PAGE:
UKinbound took a stand at Arabian Travel Market (ATM) for the first time this year to boost ties with Gulf Cooperation Council (GCC) countries in response to Brexit.
UKinbound chief executive Deirdre Wells said in a Brexit panel session chaired by TTG Media group editor Pippa Jacks, that the GCC region had been identified as an important growth area for UK tourism.
“The GCC is our 15th biggest source market but it’s actually the third biggest in terms of spend,” said Wells. “So we are really excited to be here, to try to make sure that that market continues to grow.”
She added that recent research into GCC travellers’ preferences showed that beautiful landscapes and the opportunity to “have fun” were key for this market.
“Our heritage and culture is well-known but we’ve brought businesses with us to ATM that promote our landscape and the variety of things you can do in the UK,” she explained.
Wells admitted that confidence among UKinbound members – which include hotels, attractions and inbound tour operators – about the post-Brexit future is currently low: “Confidence level has dropped quite dramatically in the last few months as we get closer to Brexit; everyone wants certainty and there is none.”
However, Lisa McAuley, dnata Travel Europe’s managing director of B2B tour operations, said she did not believe Brexit is currently impacting on the outbound leisure market from the UK. Figures from the Office for National Statistics showed the UK outbound market dipped in the last quarter of 2017, but McAuley pointed out that it was corporate travel and VFR (visiting friends and relatives) that decreased, while travel for holidays increased by 1%.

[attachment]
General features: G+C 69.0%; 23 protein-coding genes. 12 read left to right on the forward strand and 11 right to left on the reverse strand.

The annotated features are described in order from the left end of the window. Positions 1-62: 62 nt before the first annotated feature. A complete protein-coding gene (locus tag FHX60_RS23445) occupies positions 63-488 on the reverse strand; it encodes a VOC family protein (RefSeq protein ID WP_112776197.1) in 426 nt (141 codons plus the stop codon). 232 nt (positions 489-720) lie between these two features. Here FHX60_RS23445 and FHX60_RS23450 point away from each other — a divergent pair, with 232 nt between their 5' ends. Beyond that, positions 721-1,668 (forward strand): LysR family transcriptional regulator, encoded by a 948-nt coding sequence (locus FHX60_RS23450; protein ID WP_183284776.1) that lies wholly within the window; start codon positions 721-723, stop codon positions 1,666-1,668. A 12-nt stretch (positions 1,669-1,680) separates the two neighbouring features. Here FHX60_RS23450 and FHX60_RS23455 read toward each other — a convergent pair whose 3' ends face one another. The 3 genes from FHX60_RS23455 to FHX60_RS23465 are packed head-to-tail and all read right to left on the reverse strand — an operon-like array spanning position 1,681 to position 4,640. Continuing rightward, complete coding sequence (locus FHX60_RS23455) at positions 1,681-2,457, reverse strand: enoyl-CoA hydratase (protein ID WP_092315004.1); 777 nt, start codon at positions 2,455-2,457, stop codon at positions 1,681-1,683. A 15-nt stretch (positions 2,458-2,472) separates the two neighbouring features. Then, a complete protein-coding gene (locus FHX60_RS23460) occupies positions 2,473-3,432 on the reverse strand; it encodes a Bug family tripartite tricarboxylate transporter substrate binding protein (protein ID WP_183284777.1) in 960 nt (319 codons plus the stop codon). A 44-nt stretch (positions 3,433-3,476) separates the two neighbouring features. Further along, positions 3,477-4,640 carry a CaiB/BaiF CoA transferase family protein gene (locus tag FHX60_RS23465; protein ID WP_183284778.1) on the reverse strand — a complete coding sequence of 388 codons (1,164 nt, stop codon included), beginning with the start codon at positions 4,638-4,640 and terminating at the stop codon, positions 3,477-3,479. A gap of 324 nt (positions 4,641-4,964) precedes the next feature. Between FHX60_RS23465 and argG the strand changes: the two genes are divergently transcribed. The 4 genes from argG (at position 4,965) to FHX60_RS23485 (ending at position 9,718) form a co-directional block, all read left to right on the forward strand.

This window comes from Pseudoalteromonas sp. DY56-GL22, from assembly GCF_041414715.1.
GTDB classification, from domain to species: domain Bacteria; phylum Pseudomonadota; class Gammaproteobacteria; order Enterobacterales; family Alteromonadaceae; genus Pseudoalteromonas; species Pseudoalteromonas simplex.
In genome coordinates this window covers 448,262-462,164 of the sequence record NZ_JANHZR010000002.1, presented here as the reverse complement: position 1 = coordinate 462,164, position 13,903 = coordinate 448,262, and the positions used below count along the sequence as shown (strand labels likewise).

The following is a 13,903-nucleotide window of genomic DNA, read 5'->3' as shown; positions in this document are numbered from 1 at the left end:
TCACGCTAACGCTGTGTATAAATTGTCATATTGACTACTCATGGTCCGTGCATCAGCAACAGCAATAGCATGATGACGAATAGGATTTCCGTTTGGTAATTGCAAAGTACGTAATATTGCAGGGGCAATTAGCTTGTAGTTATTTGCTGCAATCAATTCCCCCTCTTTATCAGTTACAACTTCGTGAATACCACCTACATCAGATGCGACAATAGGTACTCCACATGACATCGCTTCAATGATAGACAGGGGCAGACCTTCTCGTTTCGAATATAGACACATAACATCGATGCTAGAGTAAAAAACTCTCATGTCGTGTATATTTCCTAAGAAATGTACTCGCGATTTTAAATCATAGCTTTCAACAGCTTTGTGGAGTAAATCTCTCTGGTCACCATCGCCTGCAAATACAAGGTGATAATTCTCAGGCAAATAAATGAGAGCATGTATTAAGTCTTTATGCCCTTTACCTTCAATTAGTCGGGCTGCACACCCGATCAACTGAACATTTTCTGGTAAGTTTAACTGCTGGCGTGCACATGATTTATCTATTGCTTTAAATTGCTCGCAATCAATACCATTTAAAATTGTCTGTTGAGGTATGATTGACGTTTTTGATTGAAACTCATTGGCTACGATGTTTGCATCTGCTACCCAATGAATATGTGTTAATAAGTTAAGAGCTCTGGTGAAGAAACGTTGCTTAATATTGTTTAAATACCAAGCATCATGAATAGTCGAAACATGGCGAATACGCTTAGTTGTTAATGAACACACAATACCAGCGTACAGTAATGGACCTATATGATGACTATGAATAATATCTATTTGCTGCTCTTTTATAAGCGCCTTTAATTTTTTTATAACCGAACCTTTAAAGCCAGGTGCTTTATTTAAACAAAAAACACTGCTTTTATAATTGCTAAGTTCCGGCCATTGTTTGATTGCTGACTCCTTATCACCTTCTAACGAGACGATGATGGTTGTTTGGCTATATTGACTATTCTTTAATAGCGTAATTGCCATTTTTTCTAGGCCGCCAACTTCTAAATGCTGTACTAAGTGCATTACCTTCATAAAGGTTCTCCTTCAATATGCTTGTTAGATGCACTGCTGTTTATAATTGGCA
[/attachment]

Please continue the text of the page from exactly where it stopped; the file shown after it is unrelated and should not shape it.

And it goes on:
“We’re not seeing a softened market within our own business,” she reported. “We’ve had record-breaking days on a regular basis during the peaks period, including days where we’ve seen 25-30% growth year-on-year in terms of bookings.”
Dr Abed Al Razzaq Arabiyat, managing director of the Jordan Tourist Board, said the UK market has been growing for Jordan at around 7-9% per year in recent years, but admitted other European markets have grown more quickly.
He said he expected Brexit to negatively impact low-cost air travel between the UK and Jordan, but said legacy carriers could stand to gain from the UK’s divorce from the EU.
McAuley added she was encouraged to hear from suppliers at ATM that they were not altering their forward view of the UK market because of Brexit.